The third step (Study 2) examined the prenatal pre- and post-intervention, and postpartum results of a Prenatal Mindfulness- Relationship-Based (PMRB) program at the same timepoints as Study 1, with a community sample of 13 pregnant women. The study included a qualitative exploration of the same pregnant women’s experiences of the PMRB program reported during the sessions, including their birth stories. The results of the feasibility trial revealed a significant improvement in mindfulness, depression, interoception and mother-infant relationship from T1(baseline) to T2 (post-treatment). However, although the improvements remained from T1(baseline) to T3 (postpartum), the difference was not significant from T2 to postpartum follow-up. The qualitative analysis led to the identification of 16 themes, which were organized in four categories describing the experience of participants. Findings provide preliminary support for the feasibility of the PMRB program to improve maternal mindfulness, mental wellbeing and mother-infant relationship during pregnancy and post-partum. The qualitative evaluation suggested the PMRB program may help women cope with emotional challenges and be more connected to their bodies and baby.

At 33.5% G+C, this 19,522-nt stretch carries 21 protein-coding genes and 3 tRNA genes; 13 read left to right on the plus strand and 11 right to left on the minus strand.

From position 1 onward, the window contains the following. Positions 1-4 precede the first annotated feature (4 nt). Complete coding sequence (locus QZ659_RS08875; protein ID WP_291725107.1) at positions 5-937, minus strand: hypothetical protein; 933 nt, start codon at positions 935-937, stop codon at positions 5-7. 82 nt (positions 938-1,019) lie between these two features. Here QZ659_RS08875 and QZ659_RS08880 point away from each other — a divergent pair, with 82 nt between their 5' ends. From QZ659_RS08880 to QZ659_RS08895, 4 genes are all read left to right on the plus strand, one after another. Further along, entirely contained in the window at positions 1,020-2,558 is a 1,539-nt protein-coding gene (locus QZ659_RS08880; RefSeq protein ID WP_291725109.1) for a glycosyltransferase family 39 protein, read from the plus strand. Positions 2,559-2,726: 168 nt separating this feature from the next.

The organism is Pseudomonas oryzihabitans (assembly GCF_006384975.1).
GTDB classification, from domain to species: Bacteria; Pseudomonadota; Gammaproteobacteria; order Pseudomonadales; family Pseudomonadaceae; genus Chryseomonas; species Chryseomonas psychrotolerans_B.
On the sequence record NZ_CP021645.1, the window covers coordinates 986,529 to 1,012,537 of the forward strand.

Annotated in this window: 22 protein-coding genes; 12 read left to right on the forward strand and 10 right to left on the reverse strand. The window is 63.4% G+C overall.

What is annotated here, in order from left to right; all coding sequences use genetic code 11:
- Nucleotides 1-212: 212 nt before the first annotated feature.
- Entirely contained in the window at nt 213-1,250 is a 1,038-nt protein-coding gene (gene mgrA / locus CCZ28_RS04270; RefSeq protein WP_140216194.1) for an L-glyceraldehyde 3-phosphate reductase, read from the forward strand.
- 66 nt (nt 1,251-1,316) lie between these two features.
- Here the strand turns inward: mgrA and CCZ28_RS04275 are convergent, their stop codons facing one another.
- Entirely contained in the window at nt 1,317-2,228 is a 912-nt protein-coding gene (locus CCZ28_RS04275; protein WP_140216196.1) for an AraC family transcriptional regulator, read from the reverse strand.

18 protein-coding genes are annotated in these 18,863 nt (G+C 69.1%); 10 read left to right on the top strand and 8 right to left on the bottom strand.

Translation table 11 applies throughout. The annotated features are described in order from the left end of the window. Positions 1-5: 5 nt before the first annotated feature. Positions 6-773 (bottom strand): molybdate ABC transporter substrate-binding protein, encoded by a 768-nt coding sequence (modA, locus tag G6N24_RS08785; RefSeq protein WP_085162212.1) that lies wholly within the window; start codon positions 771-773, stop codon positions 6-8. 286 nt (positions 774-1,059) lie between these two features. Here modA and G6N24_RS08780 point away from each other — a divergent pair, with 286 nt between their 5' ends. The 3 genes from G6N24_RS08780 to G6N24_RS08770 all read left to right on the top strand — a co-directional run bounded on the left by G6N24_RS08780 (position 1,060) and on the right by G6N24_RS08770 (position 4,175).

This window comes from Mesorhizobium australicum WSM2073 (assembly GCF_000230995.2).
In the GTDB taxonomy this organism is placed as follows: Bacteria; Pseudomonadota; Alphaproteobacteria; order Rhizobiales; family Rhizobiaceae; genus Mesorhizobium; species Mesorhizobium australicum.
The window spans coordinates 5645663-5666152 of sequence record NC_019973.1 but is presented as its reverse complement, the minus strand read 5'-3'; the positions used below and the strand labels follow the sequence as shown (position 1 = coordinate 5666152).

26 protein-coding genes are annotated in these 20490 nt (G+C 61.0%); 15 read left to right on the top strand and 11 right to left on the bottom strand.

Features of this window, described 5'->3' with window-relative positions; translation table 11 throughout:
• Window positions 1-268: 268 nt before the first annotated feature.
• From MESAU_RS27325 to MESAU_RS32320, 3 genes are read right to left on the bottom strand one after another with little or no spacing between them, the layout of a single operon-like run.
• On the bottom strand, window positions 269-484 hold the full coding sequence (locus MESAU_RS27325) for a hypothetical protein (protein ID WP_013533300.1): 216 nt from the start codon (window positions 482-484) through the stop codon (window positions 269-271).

These studies provide the first evidence that mindfulness, specifically a mindfulness-relationship based program focused on mother-infant sensorimotor interactions, is a feasible way to support mother-infant relationship during pregnancy and postpartum, with potential benefits for maternal wellbeing, the transition to parenting, and infant development and health. Mental distress is prevalent in pregnant women populations, which impacts mothering abilities, birth outcomes and mother-infant relationship. However, mindfulness programs may be part of the solution in this population. Further and larger trials of this kind in academic as well as clinical settings are recommended.